- October 21, 2016
- Posted by: eb5-economist
- Category: EB-5 Economics, EB-5 Job Creation
When it comes to EB-5 project job creation, most project sponsors focus on the importance of construction duration and neglect the importance of EB-5 project location. Having a project located in a targeted employment area (TEA) is usually the goal, but, as we’ll discuss, not all TEAs are equal, and choosing the wrong location could have a detrimental impact on job creation.
The basic premise of EB-5 economic models such as RIMS II is that an initial change in economic activity has a ripple effect throughout the economy. Building a new bridge requires an increased production of concrete and steel. The increased production of concrete and steel requires more mining. Workers hired to fill these new mining, production, and construction jobs spend their wages in the local economy, which produces further ripple effects.
Another assumption the economic models make is that materials are more likely to be bought in an area close to the end user. For instance, a developer is more likely to buy nails from a local supplier rather than buying them out of state and shipping them to the construction site. Likewise, if raw goods are produced locally, the economic models assume these goods will be used rather than goods produced from farther away. Furthermore, the models assume that workers hired to produce and use these goods spend their wages locally, which has a ripple effect throughout the local economy. As a result, an area that has many producers and suppliers of the materials an EB-5 project will need is expected to create more jobs locally than a project located in an area where goods must be brought in from elsewhere.
Also note that the impact area of a project differs from the impact area created by sourcing inputs for the development of a project. In our bridge example, the assumed “economic impact area” would be limited to the area in which local residents who use the bridge for commuting or other daily activities reside—the area would not directly include the location of mines, which might be located two states away, for the bridge’s raw inputs. This, of course, is all reflected in the assumed impact area of the project (e.g., a single county, metropolitan statistical area (MSA), etc.) and, thereby, in the RIMS multipliers that show economic impact by industry for that assumed area.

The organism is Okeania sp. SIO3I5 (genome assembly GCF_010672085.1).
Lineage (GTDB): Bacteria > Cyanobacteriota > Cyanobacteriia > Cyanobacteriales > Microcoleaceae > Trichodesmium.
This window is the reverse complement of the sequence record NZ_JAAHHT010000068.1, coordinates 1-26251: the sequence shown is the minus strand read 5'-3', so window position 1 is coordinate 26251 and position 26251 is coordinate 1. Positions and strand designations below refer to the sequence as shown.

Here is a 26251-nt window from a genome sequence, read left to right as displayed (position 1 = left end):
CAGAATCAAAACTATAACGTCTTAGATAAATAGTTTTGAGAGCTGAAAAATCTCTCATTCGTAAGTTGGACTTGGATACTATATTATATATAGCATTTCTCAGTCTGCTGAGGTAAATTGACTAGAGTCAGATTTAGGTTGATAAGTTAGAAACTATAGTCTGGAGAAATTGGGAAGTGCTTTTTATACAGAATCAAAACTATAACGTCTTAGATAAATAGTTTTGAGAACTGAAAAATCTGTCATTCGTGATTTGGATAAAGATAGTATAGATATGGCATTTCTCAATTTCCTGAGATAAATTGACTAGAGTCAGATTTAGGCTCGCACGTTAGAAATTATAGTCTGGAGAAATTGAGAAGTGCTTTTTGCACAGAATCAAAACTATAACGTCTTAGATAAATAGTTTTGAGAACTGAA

This brings us to the importance of EB-5 project location. All else being equal, a project located in an area rich with industry and manufacturing will produce a greater number of local jobs than one located in an area lacking industry and manufacturing. Manhattan, for example, is a hotspot for end users but has very few raw material providers. As such, job creation is lower because dollars are being put to work outside of the immediate economic impact area of a project. Michigan, on the other hand, has numerous manufacturers and raw input providers, and therefore projects in this state see greater local job creation because most of the money spent on inputs remains in the local economy.
Of course, this begs the question, “Why not use larger economic impact areas for projects in order to get credit for more jobs?” An economic impact area is dictated by the project’s line of business, not by the inputs required to build the project. A local restaurant is likely to service patrons who reside nearby and should have a smaller geographic impact area than a theme park, which will attract visitors from outside of the immediately surrounding areas.
Once EB-5 project location has been established, the next focus should be on construction duration. USCIS deems that construction begins when shovels hit the ground and that it continues until the time the temporary certificate of occupancy is received. If construction lasts less than 24 months, only indirect and induced jobs may be counted toward job creation. If, however, construction lasts 24 months or longer, direct jobs may also be counted toward job creation. (For a more detailed discussion on direct, indirect, and induced jobs, please see this post.) The difference between job creation for these two time periods is significant. In most instances, job creation nearly doubles once construction passes the 24-month mark—and greater job creation allows for either a higher EB-5 capital raise or a greater cushion beyond the requisite 10 jobs per EB-5 investor.
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